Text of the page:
Pretty little UK city hardly anyone visits ‘just as good as York’ without the…
Think of Norwich and there’s likely only one thing that will come to mind: Alan Partridge.
The comedy character played by Steve Coogan grew to god-like status in the 1990s and essentially put Norwich on the map for those who didn’t already know it.
There is, of course, more to the ancient city whose cathedral was consecrated almost 1,000 years ago.
It is often described as the jewels in East Anglia’s crown, a region closely tied up with the Royal Family and one that was much loved by the late Queen Elizabeth II.
Now, for those looking for a quick escape this winter, Norwich is pitched as the perfect place to indulge in, somewhere said to be just as good as York but far less travelled.
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In 2019, Duong Tri Thanh, the CEO of Vietnam Airlines described the most beautiful place he had travelled to, a man whose travel repertoire included some of Earth’s most exquisite locations.
He chose Norwich, describing it as a “serene” and “irresistible” destination for tourists on a par with an Indonesian island.
For starters, Norwich is comparably ancient and claims to be the most complete medieval city in the UK.
Its cobbled streets at Elm Hill, Timber Hill and Tombland ring with history, and ancient buildings like St Andrew’s Hall (built in 1307) hint at just how long people have called Norwich home.
Then there are Norwich’s grade-listed buildings, like Dragon Hall, The Guildhall, and the Strangers’ Hall.
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And for those who aren’t fussed about the pleasures of yonder, the more recent Art Nouveau Royal Arcade might take your fancy a little more.
The city’s winding streets and many medieval lanes transport any visitor back hundreds of years, to a time when the plague raged through Britain and kings and queens ruled with iron fists.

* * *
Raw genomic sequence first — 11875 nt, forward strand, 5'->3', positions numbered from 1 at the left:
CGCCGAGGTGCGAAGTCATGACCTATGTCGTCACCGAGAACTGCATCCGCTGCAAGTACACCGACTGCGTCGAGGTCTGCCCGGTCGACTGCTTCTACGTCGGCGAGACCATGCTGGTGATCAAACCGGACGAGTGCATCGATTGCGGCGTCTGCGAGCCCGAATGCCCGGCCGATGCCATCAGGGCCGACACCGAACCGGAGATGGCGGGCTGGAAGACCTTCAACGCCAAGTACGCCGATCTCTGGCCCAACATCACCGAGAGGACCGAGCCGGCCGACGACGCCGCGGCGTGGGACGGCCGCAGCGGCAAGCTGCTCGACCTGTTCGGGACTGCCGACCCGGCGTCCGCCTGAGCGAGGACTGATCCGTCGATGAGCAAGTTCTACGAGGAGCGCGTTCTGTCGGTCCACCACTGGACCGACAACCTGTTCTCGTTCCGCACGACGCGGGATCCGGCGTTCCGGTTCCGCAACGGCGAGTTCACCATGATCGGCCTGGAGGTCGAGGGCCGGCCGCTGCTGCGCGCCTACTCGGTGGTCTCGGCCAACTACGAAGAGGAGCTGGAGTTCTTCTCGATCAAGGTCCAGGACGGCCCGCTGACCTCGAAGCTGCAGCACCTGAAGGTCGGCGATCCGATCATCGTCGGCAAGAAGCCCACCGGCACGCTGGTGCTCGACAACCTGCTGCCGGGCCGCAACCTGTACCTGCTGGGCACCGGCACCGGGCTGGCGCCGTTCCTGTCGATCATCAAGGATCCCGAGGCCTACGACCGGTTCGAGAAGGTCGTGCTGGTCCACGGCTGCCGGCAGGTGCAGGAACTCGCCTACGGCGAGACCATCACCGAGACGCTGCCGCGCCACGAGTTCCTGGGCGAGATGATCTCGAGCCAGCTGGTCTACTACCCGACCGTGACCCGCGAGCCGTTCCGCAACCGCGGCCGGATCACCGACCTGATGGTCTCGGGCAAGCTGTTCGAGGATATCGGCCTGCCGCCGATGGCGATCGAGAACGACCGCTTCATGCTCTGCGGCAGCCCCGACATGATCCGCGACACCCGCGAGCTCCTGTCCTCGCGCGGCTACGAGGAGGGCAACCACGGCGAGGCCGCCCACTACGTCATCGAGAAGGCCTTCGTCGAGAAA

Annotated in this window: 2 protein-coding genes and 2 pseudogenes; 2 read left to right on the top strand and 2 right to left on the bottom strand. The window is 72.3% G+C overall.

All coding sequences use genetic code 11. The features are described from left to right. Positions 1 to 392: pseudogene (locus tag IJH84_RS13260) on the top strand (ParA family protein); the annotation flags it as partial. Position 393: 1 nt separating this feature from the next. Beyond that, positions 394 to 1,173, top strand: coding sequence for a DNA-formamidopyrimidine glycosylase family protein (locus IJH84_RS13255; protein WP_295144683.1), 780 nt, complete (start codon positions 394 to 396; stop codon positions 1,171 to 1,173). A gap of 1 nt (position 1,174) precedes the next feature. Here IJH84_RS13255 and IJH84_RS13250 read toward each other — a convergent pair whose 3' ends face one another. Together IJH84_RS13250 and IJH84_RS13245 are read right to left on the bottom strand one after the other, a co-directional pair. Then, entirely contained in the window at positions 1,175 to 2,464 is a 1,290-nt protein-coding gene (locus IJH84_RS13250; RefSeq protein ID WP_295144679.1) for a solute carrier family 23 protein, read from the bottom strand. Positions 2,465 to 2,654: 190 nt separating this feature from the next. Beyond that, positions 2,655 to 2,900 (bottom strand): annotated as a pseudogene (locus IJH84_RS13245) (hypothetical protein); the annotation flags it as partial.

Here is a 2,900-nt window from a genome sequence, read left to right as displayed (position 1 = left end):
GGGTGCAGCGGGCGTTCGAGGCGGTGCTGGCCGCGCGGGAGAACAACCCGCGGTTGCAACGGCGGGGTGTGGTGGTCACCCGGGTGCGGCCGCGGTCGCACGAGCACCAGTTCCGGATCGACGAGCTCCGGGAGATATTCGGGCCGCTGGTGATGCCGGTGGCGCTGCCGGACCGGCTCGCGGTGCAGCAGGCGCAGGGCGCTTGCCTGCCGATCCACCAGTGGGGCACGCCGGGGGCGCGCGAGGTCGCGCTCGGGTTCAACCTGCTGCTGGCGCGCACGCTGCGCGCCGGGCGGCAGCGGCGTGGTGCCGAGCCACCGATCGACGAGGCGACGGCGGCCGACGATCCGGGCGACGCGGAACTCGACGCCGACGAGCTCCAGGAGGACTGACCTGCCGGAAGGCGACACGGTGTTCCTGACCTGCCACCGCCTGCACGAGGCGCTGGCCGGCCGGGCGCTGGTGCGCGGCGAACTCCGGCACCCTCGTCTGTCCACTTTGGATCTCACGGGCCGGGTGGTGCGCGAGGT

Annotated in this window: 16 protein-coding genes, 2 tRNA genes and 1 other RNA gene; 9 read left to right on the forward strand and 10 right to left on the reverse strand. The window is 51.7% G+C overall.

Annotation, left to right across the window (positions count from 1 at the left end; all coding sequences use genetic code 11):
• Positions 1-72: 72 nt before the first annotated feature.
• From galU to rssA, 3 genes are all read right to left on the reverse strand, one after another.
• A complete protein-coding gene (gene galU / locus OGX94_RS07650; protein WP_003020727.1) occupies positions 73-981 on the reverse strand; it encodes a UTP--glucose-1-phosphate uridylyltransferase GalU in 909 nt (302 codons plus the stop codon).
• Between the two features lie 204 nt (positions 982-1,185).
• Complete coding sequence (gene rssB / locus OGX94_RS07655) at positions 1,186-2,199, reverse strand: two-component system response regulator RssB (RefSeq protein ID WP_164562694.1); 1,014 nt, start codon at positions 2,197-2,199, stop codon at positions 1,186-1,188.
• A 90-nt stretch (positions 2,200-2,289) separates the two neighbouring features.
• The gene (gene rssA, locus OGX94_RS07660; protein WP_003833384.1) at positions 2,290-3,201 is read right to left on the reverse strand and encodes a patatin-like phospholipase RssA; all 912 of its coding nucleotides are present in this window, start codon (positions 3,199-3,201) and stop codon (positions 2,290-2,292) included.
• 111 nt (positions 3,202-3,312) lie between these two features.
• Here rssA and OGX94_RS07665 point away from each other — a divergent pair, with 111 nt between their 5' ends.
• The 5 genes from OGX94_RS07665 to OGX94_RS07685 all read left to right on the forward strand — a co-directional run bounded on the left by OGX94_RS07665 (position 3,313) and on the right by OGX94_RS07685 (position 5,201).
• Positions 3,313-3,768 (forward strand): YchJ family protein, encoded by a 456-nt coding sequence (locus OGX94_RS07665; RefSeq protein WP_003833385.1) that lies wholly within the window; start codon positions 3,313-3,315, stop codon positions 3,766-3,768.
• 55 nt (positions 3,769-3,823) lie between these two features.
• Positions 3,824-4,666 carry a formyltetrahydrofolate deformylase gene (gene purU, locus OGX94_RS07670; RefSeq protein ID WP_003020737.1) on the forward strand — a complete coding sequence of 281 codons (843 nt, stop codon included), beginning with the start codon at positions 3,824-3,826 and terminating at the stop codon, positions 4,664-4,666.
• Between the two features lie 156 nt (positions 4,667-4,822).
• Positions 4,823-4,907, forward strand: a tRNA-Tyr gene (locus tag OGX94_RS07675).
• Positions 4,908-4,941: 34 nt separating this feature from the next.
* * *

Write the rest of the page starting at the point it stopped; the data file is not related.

And it is one King, William the Conqueror, who once often ruled from Norwich itself, from his great castle which is today a museum.
While Norwich has some of England’s best-preserved history, many are uncertain whether to visit the city given its relatively far-flung location and when there are so many other high-profile sites to visit.
TripAdvisor is full of people’s trepidation over potentially missing out on other British gems, though those who are familiar with the city have stamped out any doubt.
One person compared it to York, the gem of northern England, though said it was considerably better, explaining: “We have visited York more than 30 times in the past decade following on from when my Wife worked for Norwich Union and had to go up there some weeks.
“It is definitely comparable to York although far less touristy. Unfortunately, Sunday nights can resemble a ghost town, but Friday and Saturday there is always something happening.”
Alongside its history, Norwich is famed for its abundance of pubs. The old saying goes that the city has a church for every week of the year — but a pub for every day.
There are many to choose from, but the Fat Cat and St Andrews Brew House are favourites for their delicious craft beers made on-site.
There are also tonnes of places to eat, like Grosvenor Fish Bar, Farmyard Restaurant, and the Woolf & Social.
And for the culture vultures, the Sainsbury Centre for Visual Arts boasts one of the best galleries in the UK, and recent exhibitions have included controversial works by Antony Gormley and displays of landscape paintings by David Hockney and Claude Monet.
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